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The Double Big One

Whilst you may be thinking this post is about a new Burger King product, it is not. It is about two big weekends that have just gone by.


The first weekend I shared with Derek up in the Scottish Highlands where we were ticking off some Munros. The second weekend I shared with 16 other members of my family in Herefordshire to celebrate my grandparents Diamond wedding anniversary!


I’ll tell the Munro story here.


On Thursday, I left work dead on 5pm and zoomed out to Ballinluig to meet Derek Petrie – my friend, fellow adventurer, motivator and mountain guru.


When I found him, we shifted the stuff across from his car to mine and hit the road north. We planned a break at the Happy Haggis in Aviemore for some dinner and a fuel/coffee stop in Inverness. Our plan was slightly foiled when we discovered the Happy Haggis restaurant was closed for renovation. Fortunately, they were still producing excellent fish and chips, which we ate in the dining room of my car!


A few hours later we had set up camp, had a drink and made plans for the following day. We shifted our Saturday plan a day forward after checking the weather forecast – a decision we didn’t know (at the time) would really pay off.


After a good night’s sleep we nipped round to Loch Mullardoch, from our campsite in Cannich, to have some breakfast and meet the ferryman. We made a lot of porridge and then washed it down with some tea before checking that we had everything we needed and making our way down to the beach to meet the ferryman.


It costs £25 each to use the boat, but that does take you 9km up the Loch in only 15 minutes. Apparently it covers the cost of fuel, a license to operate and insurance, but I wonder what his insurance company would say if they found out he didn’t use an engine kill cord and sat on his buoyancy aid rather than wear it? Anyway, we survived the amazing trip and set off up the mountain side.


Whilst the first slope was in the shade, the second certainly wasn’t, and was arguably the steepest bit of hill all day. This may have been due to the fact we started at the bottom of the mountain, whereas the others we only had to climb up from the saddle between each summit. Either way we were soon being rewarded for our efforts and enjoyed 360° vistas.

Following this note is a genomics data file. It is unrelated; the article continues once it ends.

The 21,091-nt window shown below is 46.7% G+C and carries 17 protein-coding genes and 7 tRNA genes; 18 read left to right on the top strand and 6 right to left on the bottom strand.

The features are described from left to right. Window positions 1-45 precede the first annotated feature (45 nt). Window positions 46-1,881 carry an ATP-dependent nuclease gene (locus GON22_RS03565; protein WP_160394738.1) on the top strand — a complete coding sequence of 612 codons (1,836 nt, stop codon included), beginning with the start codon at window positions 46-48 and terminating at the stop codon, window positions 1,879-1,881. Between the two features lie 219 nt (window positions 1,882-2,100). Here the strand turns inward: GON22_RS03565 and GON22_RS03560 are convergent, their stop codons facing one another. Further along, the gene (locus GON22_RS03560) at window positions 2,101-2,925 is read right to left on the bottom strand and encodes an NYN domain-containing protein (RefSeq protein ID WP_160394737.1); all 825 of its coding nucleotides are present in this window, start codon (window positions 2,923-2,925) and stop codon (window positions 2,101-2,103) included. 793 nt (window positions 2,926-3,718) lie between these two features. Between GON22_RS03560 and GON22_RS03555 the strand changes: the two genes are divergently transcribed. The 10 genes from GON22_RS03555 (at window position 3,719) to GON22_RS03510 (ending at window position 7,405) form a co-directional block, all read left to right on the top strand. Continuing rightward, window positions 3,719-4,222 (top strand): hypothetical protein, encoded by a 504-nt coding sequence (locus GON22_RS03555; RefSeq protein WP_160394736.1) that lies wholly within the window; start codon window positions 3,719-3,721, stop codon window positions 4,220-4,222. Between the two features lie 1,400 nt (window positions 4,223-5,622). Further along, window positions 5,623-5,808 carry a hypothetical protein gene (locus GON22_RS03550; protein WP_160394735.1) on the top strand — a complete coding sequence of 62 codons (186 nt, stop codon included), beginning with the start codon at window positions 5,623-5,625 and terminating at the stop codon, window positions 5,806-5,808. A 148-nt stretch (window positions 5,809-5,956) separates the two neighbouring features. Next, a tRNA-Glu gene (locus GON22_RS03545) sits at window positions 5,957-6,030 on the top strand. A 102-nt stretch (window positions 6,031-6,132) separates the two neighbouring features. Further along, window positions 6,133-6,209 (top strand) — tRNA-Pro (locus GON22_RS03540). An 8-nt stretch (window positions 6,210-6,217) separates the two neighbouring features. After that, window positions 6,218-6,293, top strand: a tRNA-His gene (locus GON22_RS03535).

We warmed up very quickly with the sun beaming down on us and our relentless uphill speed, so the cool breeze at the top was very welcome and, fortunately, stuck around all day which helped to prevent us from overheating. It was good to keep most of our height as we journeyed towards An Riabhachan – our second Munro. Any height we did lose was regained gradually, allowing us to storm along and admire the view at the same time.


We had quite a drop off from An Raibhachan which meant quite a climb coming up but the drop aided us by bringing us near to a stream from which we topped up our water bottles.


After a heavy sigh, we set off. A good 10 minutes into the ascent we made jokes at each other about the pace, with myself being surprised that Derek couldn’t manage a faster pace whilst Derek retorted that he didn’t want to leave me behind so had to slow his usual pace down to make sure I was ok.

I love a bit of fitness banter, especially with Derek!


Our conversation passed the time and we found the summit in front of us. An obligatory touch of the cairn of Sgùrr Na Lapaich and then a good stop for food, drink and to soak in the views which were different from the first summit. From here we could see the Fisherfield Five that Derek and I did together last year which conjured up some brilliant memories.


The descent from our third Munro of the day was tricky. It was a pretty steep boulder field with only small sections of discernible path, but Derek did a marvelous job of picking a safe and quick route down and out.


One Munro to go, despite being the smallest one of the day, it packed a mean punch and mocked our depleting energy levels. Just near the top, a couple of grouse were wandering about minding their own business. The female sat around long enough for me to get a slightly blurry picture, but the male didn’t stop moving.


From the top of the fourth Munro, Carn nan Gobhar, it was all downhill. We noticed a track in the bottom of the glen and aimed for it. It provided a welcome relief for the last few kilometres – walking on rough ground isn’t just hard work physically but mentally too. You have to really concentrate on each foot placement and make sure you don’t stray from your route, so a track to follow back to car was a great wind down at the end of a long day.


Four Munros ticked off, 22.4km and 1700m of elevation gain and all of our food gone in 8h20m.


What a day! Now to rest back at the campsite.


On our way back it started to rain and we remarked that we were glad we weren’t still on the hill.


After an excellent sleep, we woke to rain on Saturday morning. A change of plans again – let’s head home. We were well worn, and wouldn’t have any way of drying our wet stuff in the evening, so, homeward bound we went.


A fantastic and very memorable weekend. Thank you Mr Petrie.

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